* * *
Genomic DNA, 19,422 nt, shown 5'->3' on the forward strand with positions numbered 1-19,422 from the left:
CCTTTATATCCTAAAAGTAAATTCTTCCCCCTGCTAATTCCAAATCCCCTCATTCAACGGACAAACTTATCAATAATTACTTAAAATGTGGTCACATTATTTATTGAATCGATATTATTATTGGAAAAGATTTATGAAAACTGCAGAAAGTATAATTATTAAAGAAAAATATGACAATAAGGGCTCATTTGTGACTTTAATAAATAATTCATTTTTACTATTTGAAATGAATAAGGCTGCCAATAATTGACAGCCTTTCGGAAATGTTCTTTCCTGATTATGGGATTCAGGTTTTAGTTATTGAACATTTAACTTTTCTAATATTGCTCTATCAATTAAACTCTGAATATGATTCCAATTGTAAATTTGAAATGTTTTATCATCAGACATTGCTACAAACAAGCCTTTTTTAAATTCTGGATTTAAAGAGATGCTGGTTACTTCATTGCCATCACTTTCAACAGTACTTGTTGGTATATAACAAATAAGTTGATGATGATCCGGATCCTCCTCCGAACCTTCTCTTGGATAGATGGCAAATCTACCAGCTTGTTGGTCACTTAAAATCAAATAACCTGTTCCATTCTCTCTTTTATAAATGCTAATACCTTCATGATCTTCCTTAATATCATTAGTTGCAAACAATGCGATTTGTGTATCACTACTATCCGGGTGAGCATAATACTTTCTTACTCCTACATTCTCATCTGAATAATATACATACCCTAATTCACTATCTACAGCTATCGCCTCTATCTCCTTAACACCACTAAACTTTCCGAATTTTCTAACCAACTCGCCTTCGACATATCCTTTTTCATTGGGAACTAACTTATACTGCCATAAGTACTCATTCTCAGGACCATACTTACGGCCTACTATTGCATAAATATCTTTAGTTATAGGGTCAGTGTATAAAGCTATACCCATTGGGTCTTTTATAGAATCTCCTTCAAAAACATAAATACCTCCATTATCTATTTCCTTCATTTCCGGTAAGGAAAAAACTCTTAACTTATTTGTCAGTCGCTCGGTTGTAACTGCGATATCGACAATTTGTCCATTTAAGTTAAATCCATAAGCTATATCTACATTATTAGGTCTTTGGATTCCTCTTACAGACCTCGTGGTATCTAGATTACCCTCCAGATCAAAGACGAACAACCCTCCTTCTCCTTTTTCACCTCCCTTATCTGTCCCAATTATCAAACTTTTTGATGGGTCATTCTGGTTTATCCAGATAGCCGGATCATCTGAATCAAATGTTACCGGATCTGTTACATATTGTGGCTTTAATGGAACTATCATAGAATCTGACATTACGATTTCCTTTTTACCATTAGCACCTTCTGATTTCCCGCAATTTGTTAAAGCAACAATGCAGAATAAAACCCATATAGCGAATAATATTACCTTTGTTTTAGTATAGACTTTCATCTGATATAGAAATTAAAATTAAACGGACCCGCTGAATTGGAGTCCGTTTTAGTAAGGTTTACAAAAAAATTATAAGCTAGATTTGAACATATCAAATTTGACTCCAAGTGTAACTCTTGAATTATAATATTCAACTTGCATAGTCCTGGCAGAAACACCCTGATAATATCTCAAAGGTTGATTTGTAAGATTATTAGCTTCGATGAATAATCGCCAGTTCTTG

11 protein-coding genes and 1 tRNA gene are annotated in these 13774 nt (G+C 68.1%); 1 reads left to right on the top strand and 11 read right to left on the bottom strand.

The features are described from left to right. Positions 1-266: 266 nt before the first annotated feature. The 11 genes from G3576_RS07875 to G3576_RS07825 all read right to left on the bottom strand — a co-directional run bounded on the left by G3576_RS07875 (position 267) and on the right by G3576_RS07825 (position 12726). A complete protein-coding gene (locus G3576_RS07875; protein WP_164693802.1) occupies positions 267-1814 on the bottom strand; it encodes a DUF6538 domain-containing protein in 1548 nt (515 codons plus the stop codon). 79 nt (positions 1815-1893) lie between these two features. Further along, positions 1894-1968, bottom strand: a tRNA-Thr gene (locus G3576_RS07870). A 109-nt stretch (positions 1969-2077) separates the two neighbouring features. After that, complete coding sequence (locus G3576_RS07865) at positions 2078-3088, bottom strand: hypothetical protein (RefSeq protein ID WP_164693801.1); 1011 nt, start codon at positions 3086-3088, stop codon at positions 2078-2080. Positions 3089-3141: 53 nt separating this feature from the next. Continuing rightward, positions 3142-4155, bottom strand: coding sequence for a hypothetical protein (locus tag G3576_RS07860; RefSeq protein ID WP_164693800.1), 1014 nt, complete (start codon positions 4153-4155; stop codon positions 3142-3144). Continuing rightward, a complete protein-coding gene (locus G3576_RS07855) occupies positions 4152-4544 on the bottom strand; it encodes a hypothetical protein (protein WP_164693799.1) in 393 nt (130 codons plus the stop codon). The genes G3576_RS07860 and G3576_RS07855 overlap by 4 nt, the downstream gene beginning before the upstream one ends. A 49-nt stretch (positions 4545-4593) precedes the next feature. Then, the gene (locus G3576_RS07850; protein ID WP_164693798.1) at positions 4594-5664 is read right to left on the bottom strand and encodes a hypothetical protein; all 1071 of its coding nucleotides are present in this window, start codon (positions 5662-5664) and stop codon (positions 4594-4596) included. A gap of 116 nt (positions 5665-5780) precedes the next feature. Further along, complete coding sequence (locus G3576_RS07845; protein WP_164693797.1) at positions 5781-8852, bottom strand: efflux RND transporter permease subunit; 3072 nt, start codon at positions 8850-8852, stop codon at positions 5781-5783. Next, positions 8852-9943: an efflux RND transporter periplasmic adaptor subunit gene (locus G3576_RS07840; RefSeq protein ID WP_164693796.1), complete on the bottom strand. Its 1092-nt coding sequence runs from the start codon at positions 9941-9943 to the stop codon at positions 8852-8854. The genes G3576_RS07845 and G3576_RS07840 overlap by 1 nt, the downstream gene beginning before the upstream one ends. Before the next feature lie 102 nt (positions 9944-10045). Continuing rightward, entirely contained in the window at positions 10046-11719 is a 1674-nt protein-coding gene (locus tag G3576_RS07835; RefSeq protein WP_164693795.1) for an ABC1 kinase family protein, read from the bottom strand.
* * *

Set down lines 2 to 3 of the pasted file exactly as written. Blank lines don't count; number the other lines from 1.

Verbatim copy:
CCTTTATATCCTAAAAGTAAATTCTTCCCCCTGCTAATTCCAAATCCCCTCATTCAACGGACAAACTTATCAATAATTACTTAAAATGTGGTCACATTATTTATTGAATCGATATTATTATTGGAAAAGATTTATGAAAACTGCAGAAAGTATAATTATTAAAGAAAAATATGACAATAAGGGCTCATTTGTGACTTTAATAAATAATTCATTTTTACTATTTGAAATGAATAAGGCTGCCAATAATTGACAGCCTTTCGGAAATGTTCTTTCCTGATTATGGGATTCAGGTTTTAGTTATTGAACATTTAACTTTTCTAATATTGCTCTATCAATTAAACTCTGAATATGATTCCAATTGTAAATTTGAAATGTTTTATCATCAGACATTGCTACAAACAAGCCTTTTTTAAATTCTGGATTTAAAGAGATGCTGGTTACTTCATTGCCATCACTTTCAACAGTACTTGTTGGTATATAACAAATAAGTTGATGATGATCCGGATCCTCCTCCGAACCTTCTCTTGGATAGATGGCAAATCTACCAGCTTGTTGGTCACTTAAAATCAAATAACCTGTTCCATTCTCTCTTTTATAAATGCTAATACCTTCATGATCTTCCTTAATATCATTAGTTGCAAACAATGCGATTTGTGTATCACTACTATCCGGGTGAGCATAATACTTTCTTACTCCTACATTCTCATCTGAATAATATACATACCCTAATTCACTATCTACAGCTATCGCCTCTATCTCCTTAACACCACTAAACTTTCCGAATTTTCTAACCAACTCGCCTTCGACATATCCTTTTTCATTGGGAACTAACTTATACTGCCATAAGTACTCATTCTCAGGACCATACTTACGGCCTACTATTGCATAAATATCTTTAGTTATAGGGTCAGTGTATAAAGCTATACCCATTGGGTCTTTTATAGAATCTCCTTCAAAAACATAAATACCTCCATTATCTATTTCCTTCATTTCCGGTAAGGAAAAAACTCTTAACTTATTTGTCAGTCGCTCGGTTGTAACTGCGATATCGACAATTTGTCCATTTAAGTTAAATCCATAAGCTATATCTACATTATTAGGTCTTTGGATTCCTCTTACAGACCTCGTGGTATCTAGATTACCCTCCAGATCAAAGACGAACAACCCTCCTTCTCCTTTTTCACCTCCCTTATCTGTCCCAATTATCAAACTTTTTGATGGGTCATTCTGGTTTATCCAGATAGCCGGATCATCTGAATCAAATGTTACCGGATCTGTTACATATTGTGGCTTTAATGGAACTATCATAGAATCTGACATTACGATTTCCTTTTTACCATTAGCACCTTCTGATTTCCCGCAATTTGTTAAAGCAACAATGCAGAATAAAACCCATATAGCGAATAATATTACCTTTGTTTTAGTATAGACTTTCATCTGATATAGAAATTAAAATTAAACGGACCCGCTGAATTGGAGTCCGTTTTAGTAAGGTTTACAAAAAAATTATAAGCTAGATTTGAACATATCAAATTTGACTCCAAGTGTAACTCTTGAATTATAATATTCAACTTGCATAGTCCTGGCAGAAACACCCTGATAATATCTCAAAGGTTGATTTGTAAGATTATTAGCTTCGATGAATAATCGCCAGTTCTTG

11 protein-coding genes and 1 tRNA gene are annotated in these 13774 nt (G+C 68.1%); 1 reads left to right on the top strand and 11 read right to left on the bottom strand.